Middle English Pronunciation Pages

For Dr. McDonald's History of The English Language Class

 Click on the "&" symbol to play each individual line.  Click here to play 1st 18 lines.

Canterbury Tales

General Prologue

Lines 1-18
Whan that Aprille, with his shoures soote,                                        &

The droghte of March hath perced to the roote                               &

 And bathed every veyne in swich licour,                                           &

Of which vertu engendred is the flour;                                                &

Whan Zephirus eek with his swete breeth                                           &

Inspired hath in every holt and heeth                                                   &

The tendre croppes, and the yonge sonne                                            &

Hath in the Ram his halfe cours yronne,                                                &

And smale foweles maken melodye,                                                   &

That slepen al the nyght with open eye-                                                &

So priketh hem Nature in hir corages-                                                  &

Thanne longen folk to goon on pilgrimages                                            &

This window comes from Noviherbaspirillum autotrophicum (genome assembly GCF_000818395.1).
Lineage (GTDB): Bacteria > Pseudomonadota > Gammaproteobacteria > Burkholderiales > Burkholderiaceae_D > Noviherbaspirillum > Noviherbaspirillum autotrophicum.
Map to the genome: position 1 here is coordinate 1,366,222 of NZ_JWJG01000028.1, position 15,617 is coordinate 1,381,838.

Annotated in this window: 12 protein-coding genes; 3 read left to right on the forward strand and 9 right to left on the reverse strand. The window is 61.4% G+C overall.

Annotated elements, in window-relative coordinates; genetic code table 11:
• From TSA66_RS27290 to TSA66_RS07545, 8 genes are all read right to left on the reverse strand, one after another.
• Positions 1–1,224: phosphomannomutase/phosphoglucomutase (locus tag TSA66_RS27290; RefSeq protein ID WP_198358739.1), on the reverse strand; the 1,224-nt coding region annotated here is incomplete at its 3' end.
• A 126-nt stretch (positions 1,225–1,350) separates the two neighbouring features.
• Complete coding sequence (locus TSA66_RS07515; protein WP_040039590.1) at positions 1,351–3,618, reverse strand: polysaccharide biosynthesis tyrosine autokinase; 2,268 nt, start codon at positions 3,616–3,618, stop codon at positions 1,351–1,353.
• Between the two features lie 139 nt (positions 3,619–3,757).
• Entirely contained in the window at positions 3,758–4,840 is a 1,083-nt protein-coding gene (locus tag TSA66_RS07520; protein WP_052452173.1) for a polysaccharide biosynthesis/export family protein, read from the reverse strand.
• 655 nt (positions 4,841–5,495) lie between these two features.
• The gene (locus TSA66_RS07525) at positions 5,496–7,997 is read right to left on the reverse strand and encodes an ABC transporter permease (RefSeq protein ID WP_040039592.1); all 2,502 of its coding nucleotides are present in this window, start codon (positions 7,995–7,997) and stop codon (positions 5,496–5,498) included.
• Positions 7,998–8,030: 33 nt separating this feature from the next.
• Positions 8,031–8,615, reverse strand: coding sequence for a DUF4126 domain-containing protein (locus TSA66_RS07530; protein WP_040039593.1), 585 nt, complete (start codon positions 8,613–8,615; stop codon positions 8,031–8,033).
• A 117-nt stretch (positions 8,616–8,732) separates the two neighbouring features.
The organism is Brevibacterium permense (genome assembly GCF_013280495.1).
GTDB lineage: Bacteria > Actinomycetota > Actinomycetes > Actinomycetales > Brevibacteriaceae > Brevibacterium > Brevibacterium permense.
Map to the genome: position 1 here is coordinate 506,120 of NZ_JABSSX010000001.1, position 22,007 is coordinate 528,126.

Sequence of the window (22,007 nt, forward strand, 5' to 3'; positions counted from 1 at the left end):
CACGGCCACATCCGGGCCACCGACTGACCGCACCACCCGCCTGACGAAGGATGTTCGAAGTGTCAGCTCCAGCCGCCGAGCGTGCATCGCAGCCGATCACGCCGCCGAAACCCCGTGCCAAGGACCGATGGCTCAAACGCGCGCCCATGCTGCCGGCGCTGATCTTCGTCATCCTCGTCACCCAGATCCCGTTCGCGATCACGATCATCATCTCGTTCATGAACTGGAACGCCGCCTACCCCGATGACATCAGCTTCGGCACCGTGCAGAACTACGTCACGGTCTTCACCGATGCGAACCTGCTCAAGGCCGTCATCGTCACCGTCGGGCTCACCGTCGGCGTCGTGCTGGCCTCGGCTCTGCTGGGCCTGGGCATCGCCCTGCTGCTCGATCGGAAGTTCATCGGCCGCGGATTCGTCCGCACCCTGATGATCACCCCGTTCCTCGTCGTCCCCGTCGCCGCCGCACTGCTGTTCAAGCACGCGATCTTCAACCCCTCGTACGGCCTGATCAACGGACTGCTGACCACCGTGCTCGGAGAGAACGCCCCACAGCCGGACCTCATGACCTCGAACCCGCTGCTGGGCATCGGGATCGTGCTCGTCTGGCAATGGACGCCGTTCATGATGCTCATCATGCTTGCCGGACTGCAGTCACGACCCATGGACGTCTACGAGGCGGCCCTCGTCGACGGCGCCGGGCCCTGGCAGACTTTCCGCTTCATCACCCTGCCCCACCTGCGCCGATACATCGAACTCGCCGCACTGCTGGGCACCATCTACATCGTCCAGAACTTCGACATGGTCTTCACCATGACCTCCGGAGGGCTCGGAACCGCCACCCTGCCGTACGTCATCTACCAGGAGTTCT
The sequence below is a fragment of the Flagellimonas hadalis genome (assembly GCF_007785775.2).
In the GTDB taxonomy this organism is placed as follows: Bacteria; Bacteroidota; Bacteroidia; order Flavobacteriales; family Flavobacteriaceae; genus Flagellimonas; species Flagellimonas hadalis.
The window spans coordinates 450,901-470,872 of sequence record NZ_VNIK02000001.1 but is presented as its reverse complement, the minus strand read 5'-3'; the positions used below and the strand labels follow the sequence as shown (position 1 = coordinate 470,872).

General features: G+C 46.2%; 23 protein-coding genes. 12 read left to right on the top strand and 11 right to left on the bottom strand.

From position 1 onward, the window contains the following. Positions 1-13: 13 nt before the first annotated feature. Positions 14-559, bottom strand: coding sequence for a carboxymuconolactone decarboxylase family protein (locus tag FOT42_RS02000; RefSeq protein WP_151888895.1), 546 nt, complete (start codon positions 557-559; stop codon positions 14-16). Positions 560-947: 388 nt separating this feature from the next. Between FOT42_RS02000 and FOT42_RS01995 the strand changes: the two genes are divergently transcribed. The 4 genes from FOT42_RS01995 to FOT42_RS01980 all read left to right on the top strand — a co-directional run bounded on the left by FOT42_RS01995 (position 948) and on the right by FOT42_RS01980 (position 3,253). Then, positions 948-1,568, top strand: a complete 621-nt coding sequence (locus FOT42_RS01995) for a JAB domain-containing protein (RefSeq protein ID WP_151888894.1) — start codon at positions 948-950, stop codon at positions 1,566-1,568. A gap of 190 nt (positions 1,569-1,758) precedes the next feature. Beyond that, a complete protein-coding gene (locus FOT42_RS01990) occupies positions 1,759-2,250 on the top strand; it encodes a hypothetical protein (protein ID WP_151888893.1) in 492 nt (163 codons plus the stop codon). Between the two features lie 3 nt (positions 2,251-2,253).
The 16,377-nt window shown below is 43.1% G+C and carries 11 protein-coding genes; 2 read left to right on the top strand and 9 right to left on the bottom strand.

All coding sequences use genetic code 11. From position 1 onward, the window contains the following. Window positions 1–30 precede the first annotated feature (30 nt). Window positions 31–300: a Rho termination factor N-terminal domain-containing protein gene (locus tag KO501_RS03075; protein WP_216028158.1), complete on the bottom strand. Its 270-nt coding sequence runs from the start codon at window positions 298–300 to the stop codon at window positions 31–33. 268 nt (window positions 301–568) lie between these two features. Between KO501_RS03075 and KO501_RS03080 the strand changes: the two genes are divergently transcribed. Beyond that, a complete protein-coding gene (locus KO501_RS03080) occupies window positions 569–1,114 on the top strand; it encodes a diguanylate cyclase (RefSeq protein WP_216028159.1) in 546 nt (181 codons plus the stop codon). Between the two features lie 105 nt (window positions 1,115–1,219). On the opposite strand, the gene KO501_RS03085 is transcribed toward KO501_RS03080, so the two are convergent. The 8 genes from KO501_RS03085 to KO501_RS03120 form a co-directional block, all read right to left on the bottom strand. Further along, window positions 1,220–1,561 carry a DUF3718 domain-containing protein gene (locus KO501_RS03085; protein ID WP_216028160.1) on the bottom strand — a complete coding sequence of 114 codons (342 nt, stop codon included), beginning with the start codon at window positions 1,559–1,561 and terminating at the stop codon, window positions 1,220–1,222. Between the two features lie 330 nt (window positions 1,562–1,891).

And palmeres for to seken straunge strondes                                        &

To ferne halwes, kowthe in sondry londes;                                            &

And specially, from every shires ende                                                    &

Of Engelond, to Caunturbury they wende,                                              &

The hooly blisful martir for the seke                                                        &

That hem hath holpen, whan that they were seeke.                                  &


From the Parsons Prologue

Line 46-60 (play Lines)

46:     I wol yow telle a myrie tale in prose                                                         &

47:     To knytte up al this feeste, and make an ende.                                          &

48:     And jhesu, for his grace, wit me sende                                                      &

49:     To shewe yow the wey, in this viage,                                                         &

50:     Of thilke parfit glorious pilgrymage                                                             &

51:     That highte jerusalem celestial.                                                                    &

52:     And if ye vouche sauf, anon I shal                                                               &